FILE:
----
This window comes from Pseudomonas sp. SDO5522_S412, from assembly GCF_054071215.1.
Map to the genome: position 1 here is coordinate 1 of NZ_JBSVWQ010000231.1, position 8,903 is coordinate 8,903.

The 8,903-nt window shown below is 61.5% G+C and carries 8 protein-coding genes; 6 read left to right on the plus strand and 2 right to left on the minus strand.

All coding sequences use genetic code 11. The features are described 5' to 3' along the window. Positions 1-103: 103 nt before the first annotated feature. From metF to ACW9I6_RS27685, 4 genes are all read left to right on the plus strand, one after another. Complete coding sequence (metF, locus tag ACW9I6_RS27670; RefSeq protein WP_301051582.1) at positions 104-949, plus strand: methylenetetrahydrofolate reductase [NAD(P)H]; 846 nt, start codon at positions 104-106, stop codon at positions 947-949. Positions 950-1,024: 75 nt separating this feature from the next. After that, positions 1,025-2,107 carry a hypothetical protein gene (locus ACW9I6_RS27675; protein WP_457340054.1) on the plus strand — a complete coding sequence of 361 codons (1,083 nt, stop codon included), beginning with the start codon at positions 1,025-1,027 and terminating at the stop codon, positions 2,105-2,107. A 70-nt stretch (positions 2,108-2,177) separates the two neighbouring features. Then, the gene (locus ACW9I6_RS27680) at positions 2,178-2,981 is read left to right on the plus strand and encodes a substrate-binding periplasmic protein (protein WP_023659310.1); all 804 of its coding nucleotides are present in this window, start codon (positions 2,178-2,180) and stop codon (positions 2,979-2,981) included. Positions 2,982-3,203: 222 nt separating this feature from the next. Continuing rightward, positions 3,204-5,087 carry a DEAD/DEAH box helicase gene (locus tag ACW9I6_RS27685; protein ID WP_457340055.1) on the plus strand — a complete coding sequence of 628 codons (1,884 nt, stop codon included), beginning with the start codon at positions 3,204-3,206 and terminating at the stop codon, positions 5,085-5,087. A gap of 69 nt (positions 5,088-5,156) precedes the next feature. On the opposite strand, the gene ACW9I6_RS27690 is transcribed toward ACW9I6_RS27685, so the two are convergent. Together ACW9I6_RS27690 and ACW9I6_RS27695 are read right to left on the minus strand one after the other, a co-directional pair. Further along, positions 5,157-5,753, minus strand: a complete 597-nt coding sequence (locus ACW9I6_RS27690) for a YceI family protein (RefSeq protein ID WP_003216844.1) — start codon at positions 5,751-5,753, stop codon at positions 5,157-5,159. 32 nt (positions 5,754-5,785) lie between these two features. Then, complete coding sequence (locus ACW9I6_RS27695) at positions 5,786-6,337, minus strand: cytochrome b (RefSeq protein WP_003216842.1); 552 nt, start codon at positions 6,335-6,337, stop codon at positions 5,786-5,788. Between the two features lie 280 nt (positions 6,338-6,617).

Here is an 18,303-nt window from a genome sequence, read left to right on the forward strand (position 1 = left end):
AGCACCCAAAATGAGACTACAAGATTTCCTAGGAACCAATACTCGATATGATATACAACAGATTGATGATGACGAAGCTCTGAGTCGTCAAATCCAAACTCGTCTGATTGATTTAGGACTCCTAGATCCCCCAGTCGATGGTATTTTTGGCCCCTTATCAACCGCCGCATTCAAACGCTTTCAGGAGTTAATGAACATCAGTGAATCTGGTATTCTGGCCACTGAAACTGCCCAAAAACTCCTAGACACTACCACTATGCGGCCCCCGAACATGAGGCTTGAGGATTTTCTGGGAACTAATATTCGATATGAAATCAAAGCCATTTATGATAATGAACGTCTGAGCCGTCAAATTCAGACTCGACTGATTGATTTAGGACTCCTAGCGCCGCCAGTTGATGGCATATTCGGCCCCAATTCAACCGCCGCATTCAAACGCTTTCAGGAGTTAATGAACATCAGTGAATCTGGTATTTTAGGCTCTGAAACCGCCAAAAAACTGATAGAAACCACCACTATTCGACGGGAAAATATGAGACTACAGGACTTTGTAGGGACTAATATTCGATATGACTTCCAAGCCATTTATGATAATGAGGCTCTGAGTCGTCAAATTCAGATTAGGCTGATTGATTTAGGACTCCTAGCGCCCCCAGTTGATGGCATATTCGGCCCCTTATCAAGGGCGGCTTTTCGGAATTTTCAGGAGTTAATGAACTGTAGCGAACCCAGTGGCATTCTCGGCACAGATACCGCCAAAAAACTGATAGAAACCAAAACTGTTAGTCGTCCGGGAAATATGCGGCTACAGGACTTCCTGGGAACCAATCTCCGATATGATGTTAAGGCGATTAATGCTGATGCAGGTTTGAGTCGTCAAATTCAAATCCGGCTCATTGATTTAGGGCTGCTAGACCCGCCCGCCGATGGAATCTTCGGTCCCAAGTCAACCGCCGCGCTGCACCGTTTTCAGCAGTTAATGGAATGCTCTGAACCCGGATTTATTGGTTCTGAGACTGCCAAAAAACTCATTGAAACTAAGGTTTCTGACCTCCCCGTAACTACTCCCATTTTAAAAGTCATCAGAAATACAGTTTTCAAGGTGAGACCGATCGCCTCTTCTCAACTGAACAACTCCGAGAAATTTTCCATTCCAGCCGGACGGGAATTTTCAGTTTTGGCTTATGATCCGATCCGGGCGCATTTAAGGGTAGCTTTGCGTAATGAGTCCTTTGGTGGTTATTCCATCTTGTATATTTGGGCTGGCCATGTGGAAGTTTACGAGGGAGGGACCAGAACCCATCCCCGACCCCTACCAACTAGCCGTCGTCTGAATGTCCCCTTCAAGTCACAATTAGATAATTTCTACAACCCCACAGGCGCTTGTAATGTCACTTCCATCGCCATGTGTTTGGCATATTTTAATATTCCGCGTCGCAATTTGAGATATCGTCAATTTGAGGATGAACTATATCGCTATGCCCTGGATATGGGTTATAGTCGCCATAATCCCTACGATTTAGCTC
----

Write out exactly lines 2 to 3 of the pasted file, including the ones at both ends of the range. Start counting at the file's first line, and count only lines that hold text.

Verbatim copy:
Map to the genome: position 1 here is coordinate 1 of NZ_JBSVWQ010000231.1, position 8,903 is coordinate 8,903.

The 8,903-nt window shown below is 61.5% G+C and carries 8 protein-coding genes; 6 read left to right on the plus strand and 2 right to left on the minus strand.